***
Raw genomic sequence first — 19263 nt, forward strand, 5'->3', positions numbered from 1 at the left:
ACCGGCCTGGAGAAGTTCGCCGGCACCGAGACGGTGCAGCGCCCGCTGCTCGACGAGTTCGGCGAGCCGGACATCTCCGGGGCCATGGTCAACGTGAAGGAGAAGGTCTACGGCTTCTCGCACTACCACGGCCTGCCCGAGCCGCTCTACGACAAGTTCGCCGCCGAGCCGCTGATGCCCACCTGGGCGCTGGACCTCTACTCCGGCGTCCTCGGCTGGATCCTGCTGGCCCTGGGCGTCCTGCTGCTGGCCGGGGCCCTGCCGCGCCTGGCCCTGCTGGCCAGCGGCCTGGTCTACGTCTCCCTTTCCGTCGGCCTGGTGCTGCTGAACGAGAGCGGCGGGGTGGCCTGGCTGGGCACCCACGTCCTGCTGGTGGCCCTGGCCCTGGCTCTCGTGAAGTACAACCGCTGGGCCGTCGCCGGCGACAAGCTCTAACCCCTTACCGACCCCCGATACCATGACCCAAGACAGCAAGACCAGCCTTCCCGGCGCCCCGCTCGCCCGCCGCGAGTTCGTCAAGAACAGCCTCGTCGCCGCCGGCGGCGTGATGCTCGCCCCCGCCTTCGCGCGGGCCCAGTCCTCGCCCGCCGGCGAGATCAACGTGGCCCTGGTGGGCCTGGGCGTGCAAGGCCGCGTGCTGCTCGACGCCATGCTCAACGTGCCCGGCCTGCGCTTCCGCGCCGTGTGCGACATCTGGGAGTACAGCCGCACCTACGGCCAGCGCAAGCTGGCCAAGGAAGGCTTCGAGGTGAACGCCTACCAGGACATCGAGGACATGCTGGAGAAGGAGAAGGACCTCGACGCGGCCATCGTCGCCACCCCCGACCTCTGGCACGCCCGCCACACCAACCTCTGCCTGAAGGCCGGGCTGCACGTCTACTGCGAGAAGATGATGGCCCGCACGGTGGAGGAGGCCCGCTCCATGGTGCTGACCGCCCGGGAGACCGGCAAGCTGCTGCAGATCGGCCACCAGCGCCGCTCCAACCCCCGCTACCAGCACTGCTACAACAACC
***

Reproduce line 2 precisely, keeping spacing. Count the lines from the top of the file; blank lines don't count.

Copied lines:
ACCGGCCTGGAGAAGTTCGCCGGCACCGAGACGGTGCAGCGCCCGCTGCTCGACGAGTTCGGCGAGCCGGACATCTCCGGGGCCATGGTCAACGTGAAGGAGAAGGTCTACGGCTTCTCGCACTACCACGGCCTGCCCGAGCCGCTCTACGACAAGTTCGCCGCCGAGCCGCTGATGCCCACCTGGGCGCTGGACCTCTACTCCGGCGTCCTCGGCTGGATCCTGCTGGCCCTGGGCGTCCTGCTGCTGGCCGGGGCCCTGCCGCGCCTGGCCCTGCTGGCCAGCGGCCTGGTCTACGTCTCCCTTTCCGTCGGCCTGGTGCTGCTGAACGAGAGCGGCGGGGTGGCCTGGCTGGGCACCCACGTCCTGCTGGTGGCCCTGGCCCTGGCTCTCGTGAAGTACAACCGCTGGGCCGTCGCCGGCGACAAGCTCTAACCCCTTACCGACCCCCGATACCATGACCCAAGACAGCAAGACCAGCCTTCCCGGCGCCCCGCTCGCCCGCCGCGAGTTCGTCAAGAACAGCCTCGTCGCCGCCGGCGGCGTGATGCTCGCCCCCGCCTTCGCGCGGGCCCAGTCCTCGCCCGCCGGCGAGATCAACGTGGCCCTGGTGGGCCTGGGCGTGCAAGGCCGCGTGCTGCTCGACGCCATGCTCAACGTGCCCGGCCTGCGCTTCCGCGCCGTGTGCGACATCTGGGAGTACAGCCGCACCTACGGCCAGCGCAAGCTGGCCAAGGAAGGCTTCGAGGTGAACGCCTACCAGGACATCGAGGACATGCTGGAGAAGGAGAAGGACCTCGACGCGGCCATCGTCGCCACCCCCGACCTCTGGCACGCCCGCCACACCAACCTCTGCCTGAAGGCCGGGCTGCACGTCTACTGCGAGAAGATGATGGCCCGCACGGTGGAGGAGGCCCGCTCCATGGTGCTGACCGCCCGGGAGACCGGCAAGCTGCTGCAGATCGGCCACCAGCGCCGCTCCAACCCCCGCTACCAGCACTGCTACAACAACC